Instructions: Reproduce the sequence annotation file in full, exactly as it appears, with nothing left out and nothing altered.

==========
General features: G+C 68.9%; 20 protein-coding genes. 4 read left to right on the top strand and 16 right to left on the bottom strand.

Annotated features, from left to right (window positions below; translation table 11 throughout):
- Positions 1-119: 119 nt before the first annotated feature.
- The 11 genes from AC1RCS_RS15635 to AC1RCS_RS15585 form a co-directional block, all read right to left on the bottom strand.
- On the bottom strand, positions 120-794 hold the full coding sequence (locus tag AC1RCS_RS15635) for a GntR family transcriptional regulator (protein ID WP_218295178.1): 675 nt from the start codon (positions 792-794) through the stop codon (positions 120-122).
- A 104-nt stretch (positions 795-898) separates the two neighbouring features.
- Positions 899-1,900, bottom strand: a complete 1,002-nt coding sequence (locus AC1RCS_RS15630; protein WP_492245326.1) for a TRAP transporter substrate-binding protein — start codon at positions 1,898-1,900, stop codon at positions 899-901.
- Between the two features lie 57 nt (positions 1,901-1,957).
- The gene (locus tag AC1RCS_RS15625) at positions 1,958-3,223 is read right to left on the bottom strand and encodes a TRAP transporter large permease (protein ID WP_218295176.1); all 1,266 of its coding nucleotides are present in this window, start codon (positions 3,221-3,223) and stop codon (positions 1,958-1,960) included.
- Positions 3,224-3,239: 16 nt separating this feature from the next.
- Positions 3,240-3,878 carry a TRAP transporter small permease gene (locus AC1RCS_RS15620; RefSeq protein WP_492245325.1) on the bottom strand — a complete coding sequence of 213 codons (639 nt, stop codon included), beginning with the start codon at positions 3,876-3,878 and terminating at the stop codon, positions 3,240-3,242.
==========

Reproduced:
General features: G+C 68.9%; 20 protein-coding genes. 4 read left to right on the top strand and 16 right to left on the bottom strand.

Annotated features, from left to right (window positions below; translation table 11 throughout):
- Positions 1-119: 119 nt before the first annotated feature.
- The 11 genes from AC1RCS_RS15635 to AC1RCS_RS15585 form a co-directional block, all read right to left on the bottom strand.
- On the bottom strand, positions 120-794 hold the full coding sequence (locus tag AC1RCS_RS15635) for a GntR family transcriptional regulator (protein ID WP_218295178.1): 675 nt from the start codon (positions 792-794) through the stop codon (positions 120-122).
- A 104-nt stretch (positions 795-898) separates the two neighbouring features.
- Positions 899-1,900, bottom strand: a complete 1,002-nt coding sequence (locus AC1RCS_RS15630; protein WP_492245326.1) for a TRAP transporter substrate-binding protein — start codon at positions 1,898-1,900, stop codon at positions 899-901.
- Between the two features lie 57 nt (positions 1,901-1,957).
- The gene (locus tag AC1RCS_RS15625) at positions 1,958-3,223 is read right to left on the bottom strand and encodes a TRAP transporter large permease (protein ID WP_218295176.1); all 1,266 of its coding nucleotides are present in this window, start codon (positions 3,221-3,223) and stop codon (positions 1,958-1,960) included.
- Positions 3,224-3,239: 16 nt separating this feature from the next.
- Positions 3,240-3,878 carry a TRAP transporter small permease gene (locus AC1RCS_RS15620; RefSeq protein WP_492245325.1) on the bottom strand — a complete coding sequence of 213 codons (639 nt, stop codon included), beginning with the start codon at positions 3,876-3,878 and terminating at the stop codon, positions 3,240-3,242.